Put aside the bats' wings and other paraphenalia of the Victorian romantic imagination in order to appreciate the very potent fear of vampires which was felt by Greeks well into the twentieth century. The soil of Greece has in most parts eroded into the sea, making deep soil deposits very valuable as much-needed farming land. Yet the Greek Church forbids cremation, so that there is still not a single funtioning crematorium in the country. As a result, land for burial is scarce.
The practice is to bury a body in the ground for three years, after which the bones are exhumed in the presence of the relatives and placed in an ossuary. When at this time it is discovered that the body has not decayed, it is believed that it remains inhabited by an imprisoned soul which feeds upon the blood of the living in order to sustain itself. Such a person has become a vampire, and preys first and foremost upon its near relatives. They may deceive people by their appearance as ordinary living beings.
Suspected vampires were exhumed on that day of the week on which the spirit rested (Saturday in most places), and if found not to have decayed, measures wuld be taken to lay them. This might involve pouring boiling water, vinegar or oil over the body, burning it, or piercing the heart with an iron spike. Coastal communities would often rebury the suspected 'vampire' on an uninhabited offshore island, since vampires were believed not to be able to cross water.
Vampire hauntings would occasionally lead to mass panics, such as one reported on Naxos during the early years of the twentieth century.
Late one evening, a man named George Nouaros was preparing to go to sleep near a stove in his barn, in the countryside, some miles from his home in the village of Othous, when he noticed that his cow began staring fixedly at the door and bellowing. He was astonished, because his animal had never behaved in such a manner before. He raised his lamp and looked into the shadows, alarmed to see that the cow was trembling, its tail standing erect, and pawing with its front paws on the ground, all the while staring fixedly at the doors, as though it was afraid of something fearful. Nouaros muttered a prayer and made the sign of the cross. He was looking carefully around, throwing the light of the lamp into different corners of the barn, but could see nothing out of the ordinary, when there was a loud knocking on the door. "Who is it?" he cried. "Me!" a familiar voice replied. It was a priest, his partner in his craft. He ran to open the door, and saw his friend standing outside. "What's the matter? He asked. "Why are you on the road at this time of night?" "We have to go to the village, quickly, he said, " our other partner is very ill." "Sit down for a moment," Nouaros said, "while I saddle up my mule." "It doesn't matter," the other replied, "I will wait here at the door." Nouaros lost no time, and his mule was soon saddled and he was ready to go. Just before mounting, he picked up a small burning brand from the stove. "What do you want that for?" the priest said. "It bothers me." "What do you think," replied Nouaros. "On a dark night like this we need something to show us the road, or else we shall have an accident."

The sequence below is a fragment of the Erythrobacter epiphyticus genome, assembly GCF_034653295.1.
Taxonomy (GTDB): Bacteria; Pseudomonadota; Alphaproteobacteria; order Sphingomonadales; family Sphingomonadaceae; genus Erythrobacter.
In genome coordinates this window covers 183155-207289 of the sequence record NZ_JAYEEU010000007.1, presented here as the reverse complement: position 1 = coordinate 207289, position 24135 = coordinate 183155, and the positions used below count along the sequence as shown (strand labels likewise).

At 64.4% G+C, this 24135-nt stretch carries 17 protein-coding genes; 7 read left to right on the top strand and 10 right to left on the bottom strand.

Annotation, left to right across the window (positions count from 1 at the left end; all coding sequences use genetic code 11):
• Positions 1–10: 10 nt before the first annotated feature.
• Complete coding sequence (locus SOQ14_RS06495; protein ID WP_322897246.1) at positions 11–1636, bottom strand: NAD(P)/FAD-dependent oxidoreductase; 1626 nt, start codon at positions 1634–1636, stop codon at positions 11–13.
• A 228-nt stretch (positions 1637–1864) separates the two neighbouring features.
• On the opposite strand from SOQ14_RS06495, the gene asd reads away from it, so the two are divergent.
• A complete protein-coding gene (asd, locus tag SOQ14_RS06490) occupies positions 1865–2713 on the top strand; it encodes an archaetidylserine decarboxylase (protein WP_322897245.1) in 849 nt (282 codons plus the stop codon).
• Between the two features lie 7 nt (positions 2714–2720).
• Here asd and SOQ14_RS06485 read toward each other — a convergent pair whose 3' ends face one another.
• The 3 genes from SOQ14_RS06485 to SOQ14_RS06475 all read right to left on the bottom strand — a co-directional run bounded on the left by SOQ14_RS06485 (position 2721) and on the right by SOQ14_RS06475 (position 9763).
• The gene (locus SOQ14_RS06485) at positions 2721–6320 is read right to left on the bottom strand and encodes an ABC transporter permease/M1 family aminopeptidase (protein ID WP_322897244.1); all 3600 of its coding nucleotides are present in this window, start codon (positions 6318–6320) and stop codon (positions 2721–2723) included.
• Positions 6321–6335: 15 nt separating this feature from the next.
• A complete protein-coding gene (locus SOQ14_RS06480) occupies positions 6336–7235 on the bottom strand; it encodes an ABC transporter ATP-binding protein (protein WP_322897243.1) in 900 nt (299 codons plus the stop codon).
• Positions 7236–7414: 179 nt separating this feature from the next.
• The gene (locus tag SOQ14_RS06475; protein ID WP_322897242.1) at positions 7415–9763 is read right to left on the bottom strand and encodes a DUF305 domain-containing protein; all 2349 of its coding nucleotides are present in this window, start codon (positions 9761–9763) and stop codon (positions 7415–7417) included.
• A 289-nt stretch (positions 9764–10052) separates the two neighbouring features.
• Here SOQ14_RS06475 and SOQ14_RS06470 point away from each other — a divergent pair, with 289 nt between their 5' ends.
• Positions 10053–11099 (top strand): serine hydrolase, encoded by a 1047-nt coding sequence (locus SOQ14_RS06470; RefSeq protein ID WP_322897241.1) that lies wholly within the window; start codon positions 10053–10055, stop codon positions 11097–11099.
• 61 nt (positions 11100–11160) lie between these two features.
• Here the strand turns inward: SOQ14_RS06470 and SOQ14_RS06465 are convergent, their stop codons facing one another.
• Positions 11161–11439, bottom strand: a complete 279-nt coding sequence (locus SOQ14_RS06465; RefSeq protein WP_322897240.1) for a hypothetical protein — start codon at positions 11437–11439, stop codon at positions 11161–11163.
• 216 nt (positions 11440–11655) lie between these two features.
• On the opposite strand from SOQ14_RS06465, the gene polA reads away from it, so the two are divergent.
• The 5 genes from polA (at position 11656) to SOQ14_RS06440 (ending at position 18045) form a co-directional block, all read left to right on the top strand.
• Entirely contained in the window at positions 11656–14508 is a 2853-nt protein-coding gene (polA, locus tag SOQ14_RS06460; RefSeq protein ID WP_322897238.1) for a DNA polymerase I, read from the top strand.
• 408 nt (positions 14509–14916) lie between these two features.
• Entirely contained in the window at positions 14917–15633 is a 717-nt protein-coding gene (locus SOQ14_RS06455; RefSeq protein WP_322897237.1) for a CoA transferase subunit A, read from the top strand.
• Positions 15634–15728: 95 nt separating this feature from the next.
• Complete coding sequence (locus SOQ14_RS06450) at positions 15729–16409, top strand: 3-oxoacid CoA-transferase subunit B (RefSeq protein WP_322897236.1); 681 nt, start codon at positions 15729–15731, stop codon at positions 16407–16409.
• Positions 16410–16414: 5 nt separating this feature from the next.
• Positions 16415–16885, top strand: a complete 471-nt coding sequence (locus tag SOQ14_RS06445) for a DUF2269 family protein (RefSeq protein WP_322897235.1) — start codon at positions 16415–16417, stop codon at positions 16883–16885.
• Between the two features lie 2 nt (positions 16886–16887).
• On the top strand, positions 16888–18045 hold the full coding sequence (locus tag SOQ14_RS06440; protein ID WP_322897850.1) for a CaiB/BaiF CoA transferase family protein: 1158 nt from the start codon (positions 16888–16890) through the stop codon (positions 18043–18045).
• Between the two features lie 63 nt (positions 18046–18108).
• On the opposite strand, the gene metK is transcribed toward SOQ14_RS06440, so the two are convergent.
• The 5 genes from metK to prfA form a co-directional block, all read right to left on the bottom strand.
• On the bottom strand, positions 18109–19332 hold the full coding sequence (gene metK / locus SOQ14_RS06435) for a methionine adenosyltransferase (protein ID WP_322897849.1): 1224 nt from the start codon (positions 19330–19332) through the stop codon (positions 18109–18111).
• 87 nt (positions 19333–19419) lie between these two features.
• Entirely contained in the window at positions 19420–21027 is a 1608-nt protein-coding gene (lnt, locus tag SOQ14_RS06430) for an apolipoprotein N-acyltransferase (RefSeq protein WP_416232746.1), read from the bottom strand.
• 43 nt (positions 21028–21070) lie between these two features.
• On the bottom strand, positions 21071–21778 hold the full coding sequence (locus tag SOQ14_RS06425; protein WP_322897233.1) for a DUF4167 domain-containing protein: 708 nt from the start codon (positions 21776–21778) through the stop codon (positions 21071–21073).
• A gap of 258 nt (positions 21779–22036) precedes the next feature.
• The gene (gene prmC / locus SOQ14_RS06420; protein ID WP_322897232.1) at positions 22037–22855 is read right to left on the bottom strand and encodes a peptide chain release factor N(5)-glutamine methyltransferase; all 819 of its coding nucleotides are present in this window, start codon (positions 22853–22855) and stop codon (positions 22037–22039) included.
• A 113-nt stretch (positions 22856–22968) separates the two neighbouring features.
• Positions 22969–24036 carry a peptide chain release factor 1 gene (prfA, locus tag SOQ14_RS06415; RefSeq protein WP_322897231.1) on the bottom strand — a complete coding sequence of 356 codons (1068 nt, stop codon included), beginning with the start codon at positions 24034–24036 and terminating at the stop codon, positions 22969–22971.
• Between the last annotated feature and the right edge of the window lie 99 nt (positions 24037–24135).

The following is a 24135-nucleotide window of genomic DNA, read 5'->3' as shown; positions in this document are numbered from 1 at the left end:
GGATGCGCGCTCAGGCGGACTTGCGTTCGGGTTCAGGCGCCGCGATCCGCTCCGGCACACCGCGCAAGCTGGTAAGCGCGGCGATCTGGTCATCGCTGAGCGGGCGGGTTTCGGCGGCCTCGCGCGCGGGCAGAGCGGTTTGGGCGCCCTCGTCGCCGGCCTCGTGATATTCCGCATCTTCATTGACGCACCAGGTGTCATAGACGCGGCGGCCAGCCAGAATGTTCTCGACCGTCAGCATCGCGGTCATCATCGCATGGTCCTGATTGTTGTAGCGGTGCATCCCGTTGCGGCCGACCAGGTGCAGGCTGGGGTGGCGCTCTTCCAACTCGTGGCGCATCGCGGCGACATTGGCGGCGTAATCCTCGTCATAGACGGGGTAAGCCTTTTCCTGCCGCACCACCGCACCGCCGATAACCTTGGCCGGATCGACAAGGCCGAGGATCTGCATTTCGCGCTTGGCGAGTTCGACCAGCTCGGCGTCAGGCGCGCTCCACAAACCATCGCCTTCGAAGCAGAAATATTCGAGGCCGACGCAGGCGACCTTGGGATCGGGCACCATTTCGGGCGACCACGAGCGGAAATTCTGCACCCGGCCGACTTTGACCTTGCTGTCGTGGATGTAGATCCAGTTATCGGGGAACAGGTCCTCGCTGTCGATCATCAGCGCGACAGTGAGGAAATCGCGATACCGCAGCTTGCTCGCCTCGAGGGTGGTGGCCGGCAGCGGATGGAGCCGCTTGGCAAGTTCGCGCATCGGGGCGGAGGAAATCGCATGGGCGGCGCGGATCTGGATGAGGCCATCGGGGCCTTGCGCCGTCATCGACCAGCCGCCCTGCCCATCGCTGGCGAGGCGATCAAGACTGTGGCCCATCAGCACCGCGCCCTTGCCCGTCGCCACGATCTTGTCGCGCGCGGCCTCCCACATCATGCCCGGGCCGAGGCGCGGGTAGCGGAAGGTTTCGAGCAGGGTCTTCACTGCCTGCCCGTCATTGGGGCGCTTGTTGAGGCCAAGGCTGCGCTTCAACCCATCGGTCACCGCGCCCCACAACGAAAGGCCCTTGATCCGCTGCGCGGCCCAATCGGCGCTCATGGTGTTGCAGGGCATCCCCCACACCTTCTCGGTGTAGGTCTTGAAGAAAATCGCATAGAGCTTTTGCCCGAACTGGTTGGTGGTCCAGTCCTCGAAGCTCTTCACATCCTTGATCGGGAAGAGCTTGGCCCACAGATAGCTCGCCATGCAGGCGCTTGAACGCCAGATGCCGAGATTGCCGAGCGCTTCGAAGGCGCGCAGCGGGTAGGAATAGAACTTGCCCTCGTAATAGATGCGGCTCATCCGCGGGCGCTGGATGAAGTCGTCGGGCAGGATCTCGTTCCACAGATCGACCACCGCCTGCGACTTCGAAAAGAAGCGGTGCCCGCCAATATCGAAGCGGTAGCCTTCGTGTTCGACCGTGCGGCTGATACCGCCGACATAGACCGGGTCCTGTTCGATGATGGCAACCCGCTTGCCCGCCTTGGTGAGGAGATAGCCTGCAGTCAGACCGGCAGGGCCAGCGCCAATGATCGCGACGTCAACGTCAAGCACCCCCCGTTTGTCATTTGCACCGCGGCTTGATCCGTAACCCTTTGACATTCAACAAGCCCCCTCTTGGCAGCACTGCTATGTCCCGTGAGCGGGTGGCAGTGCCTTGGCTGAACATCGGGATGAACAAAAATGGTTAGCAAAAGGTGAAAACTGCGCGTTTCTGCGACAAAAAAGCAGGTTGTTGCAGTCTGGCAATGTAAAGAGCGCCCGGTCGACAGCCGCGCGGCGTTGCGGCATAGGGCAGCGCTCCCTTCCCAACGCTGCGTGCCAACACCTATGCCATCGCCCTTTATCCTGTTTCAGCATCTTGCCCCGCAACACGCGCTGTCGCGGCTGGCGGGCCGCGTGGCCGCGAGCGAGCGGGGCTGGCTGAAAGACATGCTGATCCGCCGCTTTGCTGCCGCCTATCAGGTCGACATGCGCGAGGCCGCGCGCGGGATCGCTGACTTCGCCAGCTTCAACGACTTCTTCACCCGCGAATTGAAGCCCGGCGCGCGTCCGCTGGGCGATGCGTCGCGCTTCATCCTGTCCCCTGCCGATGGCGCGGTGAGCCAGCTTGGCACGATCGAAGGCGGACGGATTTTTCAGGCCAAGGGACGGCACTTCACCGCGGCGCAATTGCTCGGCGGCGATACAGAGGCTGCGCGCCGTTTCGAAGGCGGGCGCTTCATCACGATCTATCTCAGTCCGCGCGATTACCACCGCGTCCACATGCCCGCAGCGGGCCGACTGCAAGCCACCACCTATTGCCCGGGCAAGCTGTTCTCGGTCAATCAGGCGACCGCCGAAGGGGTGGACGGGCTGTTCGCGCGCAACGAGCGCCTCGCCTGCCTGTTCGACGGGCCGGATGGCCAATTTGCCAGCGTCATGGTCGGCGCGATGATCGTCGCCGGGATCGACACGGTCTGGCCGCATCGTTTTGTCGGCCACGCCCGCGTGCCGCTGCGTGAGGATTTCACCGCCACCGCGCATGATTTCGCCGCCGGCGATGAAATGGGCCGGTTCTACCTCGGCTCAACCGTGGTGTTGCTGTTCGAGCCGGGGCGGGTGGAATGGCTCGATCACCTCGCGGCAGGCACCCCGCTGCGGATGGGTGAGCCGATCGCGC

They sent out into the darkness. But the priest first held on to the mule's tail, and nearly unseated Nouaros. Then he went in front, refusing to let the mule walk by itself, and at one point grabbed the bridle, and tried to led them towards the cliff, saying that it was a shorter road. Another time he dragged them to the outside of the path over a ravine, so that the rider could see the tops of the mountains. They went along the steep mountainside like a whirlwind. Nouaros thought that the priest was drunk, and began to fear for his life. But what could he do? The man was his partner. Several times, the priest complained about the torch Nouaros was carrying, and asked him to throw it away. And always he hastened on into the darkness, as though seeking to get away from its light. Finally, after much anguish, fear and dread on Nouaros' part, they arrived in the village.
As they passed through the streets, the priest fell behind, and seemed more subdued. Nouaras just assumed that his friend had sobered up. When they arrived at the church of the Panayia, outside which was then the cemetery, they stopped. The priest disappeared inside the cemetery. Nouaros called out "Where have you gone?" He dismounted and watered his mule at the spring there. His friend had disappeared altogether, so after waiting for a while, he decided to go home. When he knocked on the door of his house, his wife called out from inside "Who is it at this time of night?" "It's me, George," he replied, and the door opened. "What are you doing on the road at this time of night, his wife asked alarmed. When he explained about the priest his wife turned pale. "But he died today!" she cried.
It is said how all that night the dogs howled in the village; and that Nouaros was so shocked that he became ill for a very long time, and never entirely recovered his spirits after this shock.